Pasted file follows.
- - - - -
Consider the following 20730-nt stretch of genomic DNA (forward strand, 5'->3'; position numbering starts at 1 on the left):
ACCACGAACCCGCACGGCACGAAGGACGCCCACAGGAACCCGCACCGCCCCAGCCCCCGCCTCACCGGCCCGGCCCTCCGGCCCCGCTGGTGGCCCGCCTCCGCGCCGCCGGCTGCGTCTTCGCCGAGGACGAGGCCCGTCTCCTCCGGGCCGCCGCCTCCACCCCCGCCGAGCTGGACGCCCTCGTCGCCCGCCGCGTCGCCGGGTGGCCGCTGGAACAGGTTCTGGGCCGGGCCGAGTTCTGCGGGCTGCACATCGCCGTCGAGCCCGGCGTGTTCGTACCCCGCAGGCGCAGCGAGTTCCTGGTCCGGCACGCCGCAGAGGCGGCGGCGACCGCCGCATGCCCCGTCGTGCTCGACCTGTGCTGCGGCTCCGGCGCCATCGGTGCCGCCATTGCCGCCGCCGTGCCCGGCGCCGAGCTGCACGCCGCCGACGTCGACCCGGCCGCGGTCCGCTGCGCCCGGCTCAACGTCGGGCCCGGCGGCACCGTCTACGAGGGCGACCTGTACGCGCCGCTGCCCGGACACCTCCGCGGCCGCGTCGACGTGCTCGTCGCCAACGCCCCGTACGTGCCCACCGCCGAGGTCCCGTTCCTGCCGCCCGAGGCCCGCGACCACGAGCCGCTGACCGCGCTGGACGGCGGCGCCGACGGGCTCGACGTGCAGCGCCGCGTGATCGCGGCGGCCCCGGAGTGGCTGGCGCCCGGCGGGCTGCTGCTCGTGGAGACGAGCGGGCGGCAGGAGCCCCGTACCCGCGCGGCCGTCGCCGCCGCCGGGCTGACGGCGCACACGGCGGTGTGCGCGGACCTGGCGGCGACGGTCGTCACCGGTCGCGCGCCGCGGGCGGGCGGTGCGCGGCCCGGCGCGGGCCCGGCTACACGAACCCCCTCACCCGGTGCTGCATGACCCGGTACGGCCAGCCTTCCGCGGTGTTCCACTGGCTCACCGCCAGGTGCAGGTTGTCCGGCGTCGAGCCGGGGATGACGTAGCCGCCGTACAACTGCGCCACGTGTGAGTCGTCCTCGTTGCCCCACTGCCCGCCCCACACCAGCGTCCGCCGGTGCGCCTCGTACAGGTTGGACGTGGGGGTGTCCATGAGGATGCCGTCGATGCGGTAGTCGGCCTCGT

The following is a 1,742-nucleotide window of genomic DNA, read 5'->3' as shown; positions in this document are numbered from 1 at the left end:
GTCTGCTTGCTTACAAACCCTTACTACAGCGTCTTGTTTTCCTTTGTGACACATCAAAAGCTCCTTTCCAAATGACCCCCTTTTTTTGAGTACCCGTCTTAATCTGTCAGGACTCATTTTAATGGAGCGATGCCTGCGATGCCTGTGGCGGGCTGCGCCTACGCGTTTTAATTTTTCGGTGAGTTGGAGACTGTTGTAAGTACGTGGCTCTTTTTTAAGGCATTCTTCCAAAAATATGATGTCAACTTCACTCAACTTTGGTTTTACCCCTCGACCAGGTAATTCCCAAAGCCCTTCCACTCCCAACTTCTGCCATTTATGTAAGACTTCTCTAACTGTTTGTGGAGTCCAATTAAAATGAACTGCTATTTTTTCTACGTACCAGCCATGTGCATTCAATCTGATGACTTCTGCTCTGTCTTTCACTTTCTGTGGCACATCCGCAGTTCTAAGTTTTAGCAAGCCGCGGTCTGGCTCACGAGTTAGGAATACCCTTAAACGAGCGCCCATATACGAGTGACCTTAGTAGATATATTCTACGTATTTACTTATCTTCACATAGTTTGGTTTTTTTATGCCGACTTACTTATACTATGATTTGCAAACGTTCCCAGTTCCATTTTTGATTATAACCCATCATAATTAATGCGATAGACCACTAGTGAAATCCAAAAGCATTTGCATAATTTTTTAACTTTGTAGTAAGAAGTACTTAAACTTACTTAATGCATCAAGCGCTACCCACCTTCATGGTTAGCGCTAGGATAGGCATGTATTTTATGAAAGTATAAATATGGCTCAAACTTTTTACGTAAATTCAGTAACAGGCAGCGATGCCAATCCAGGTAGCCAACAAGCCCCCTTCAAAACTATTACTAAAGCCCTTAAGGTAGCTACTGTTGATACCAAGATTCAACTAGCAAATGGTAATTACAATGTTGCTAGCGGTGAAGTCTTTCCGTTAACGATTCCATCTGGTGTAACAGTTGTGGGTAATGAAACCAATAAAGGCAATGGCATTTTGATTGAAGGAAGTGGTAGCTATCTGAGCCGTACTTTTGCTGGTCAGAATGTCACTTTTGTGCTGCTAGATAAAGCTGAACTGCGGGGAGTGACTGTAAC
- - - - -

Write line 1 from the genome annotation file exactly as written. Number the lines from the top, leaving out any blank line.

Consider the following 20730-nt stretch of genomic DNA (forward strand, 5'->3'; position numbering starts at 1 on the left):